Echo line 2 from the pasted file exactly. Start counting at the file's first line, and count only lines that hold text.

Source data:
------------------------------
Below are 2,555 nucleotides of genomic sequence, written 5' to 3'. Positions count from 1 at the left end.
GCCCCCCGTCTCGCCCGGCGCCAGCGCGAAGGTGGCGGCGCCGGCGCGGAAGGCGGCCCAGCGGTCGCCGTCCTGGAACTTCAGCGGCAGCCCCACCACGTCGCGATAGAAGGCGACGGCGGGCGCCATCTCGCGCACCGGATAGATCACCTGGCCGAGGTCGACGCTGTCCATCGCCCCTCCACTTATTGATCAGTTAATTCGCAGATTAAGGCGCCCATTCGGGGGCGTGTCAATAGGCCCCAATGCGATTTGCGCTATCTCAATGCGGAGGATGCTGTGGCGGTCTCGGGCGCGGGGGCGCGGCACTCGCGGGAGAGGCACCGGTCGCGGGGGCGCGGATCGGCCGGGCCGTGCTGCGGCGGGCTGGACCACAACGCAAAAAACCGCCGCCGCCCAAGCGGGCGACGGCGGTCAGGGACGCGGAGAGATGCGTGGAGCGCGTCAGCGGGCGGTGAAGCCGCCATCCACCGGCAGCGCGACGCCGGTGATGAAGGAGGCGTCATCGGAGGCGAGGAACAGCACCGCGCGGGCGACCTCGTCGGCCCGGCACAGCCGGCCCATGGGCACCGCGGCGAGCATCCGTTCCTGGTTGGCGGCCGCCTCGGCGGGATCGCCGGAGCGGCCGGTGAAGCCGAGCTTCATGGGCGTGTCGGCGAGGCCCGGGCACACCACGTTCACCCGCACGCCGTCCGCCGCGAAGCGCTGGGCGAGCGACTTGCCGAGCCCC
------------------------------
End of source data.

GCCCCCCGTCTCGCCCGGCGCCAGCGCGAAGGTGGCGGCGCCGGCGCGGAAGGCGGCCCAGCGGTCGCCGTCCTGGAACTTCAGCGGCAGCCCCACCACGTCGCGATAGAAGGCGACGGCGGGCGCCATCTCGCGCACCGGATAGATCACCTGGCCGAGGTCGACGCTGTCCATCGCCCCTCCACTTATTGATCAGTTAATTCGCAGATTAAGGCGCCCATTCGGGGGCGTGTCAATAGGCCCCAATGCGATTTGCGCTATCTCAATGCGGAGGATGCTGTGGCGGTCTCGGGCGCGGGGGCGCGGCACTCGCGGGAGAGGCACCGGTCGCGGGGGCGCGGATCGGCCGGGCCGTGCTGCGGCGGGCTGGACCACAACGCAAAAAACCGCCGCCGCCCAAGCGGGCGACGGCGGTCAGGGACGCGGAGAGATGCGTGGAGCGCGTCAGCGGGCGGTGAAGCCGCCATCCACCGGCAGCGCGACGCCGGTGATGAAGGAGGCGTCATCGGAGGCGAGGAACAGCACCGCGCGGGCGACCTCGTCGGCCCGGCACAGCCGGCCCATGGGCACCGCGGCGAGCATCCGTTCCTGGTTGGCGGCCGCCTCGGCGGGATCGCCGGAGCGGCCGGTGAAGCCGAGCTTCATGGGCGTGTCGGCGAGGCCCGGGCACACCACGTTCACCCGCACGCCGTCCGCCGCGAAGCGCTGGGCGAGCGACTTGCCGAGCCCC